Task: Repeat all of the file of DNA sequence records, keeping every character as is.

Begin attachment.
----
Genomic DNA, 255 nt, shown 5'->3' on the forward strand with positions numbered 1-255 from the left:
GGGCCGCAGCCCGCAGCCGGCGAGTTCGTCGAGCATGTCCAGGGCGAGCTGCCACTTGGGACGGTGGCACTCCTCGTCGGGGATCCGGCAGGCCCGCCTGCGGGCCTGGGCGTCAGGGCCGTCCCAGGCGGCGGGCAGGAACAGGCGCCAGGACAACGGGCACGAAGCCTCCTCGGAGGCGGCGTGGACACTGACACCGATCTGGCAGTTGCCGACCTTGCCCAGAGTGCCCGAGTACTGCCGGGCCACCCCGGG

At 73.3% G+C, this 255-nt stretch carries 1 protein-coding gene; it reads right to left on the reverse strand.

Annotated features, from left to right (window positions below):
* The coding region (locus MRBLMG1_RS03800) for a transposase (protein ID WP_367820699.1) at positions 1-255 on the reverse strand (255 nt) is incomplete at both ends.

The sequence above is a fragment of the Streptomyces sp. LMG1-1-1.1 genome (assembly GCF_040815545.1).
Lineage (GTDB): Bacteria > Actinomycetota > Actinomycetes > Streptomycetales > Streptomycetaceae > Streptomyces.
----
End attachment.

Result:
Genomic DNA, 255 nt, shown 5'->3' on the forward strand with positions numbered 1-255 from the left:
GGGCCGCAGCCCGCAGCCGGCGAGTTCGTCGAGCATGTCCAGGGCGAGCTGCCACTTGGGACGGTGGCACTCCTCGTCGGGGATCCGGCAGGCCCGCCTGCGGGCCTGGGCGTCAGGGCCGTCCCAGGCGGCGGGCAGGAACAGGCGCCAGGACAACGGGCACGAAGCCTCCTCGGAGGCGGCGTGGACACTGACACCGATCTGGCAGTTGCCGACCTTGCCCAGAGTGCCCGAGTACTGCCGGGCCACCCCGGG

At 73.3% G+C, this 255-nt stretch carries 1 protein-coding gene; it reads right to left on the reverse strand.

Annotated features, from left to right (window positions below):
* The coding region (locus MRBLMG1_RS03800) for a transposase (protein ID WP_367820699.1) at positions 1-255 on the reverse strand (255 nt) is incomplete at both ends.

The sequence above is a fragment of the Streptomyces sp. LMG1-1-1.1 genome (assembly GCF_040815545.1).
Lineage (GTDB): Bacteria > Actinomycetota > Actinomycetes > Streptomycetales > Streptomycetaceae > Streptomyces.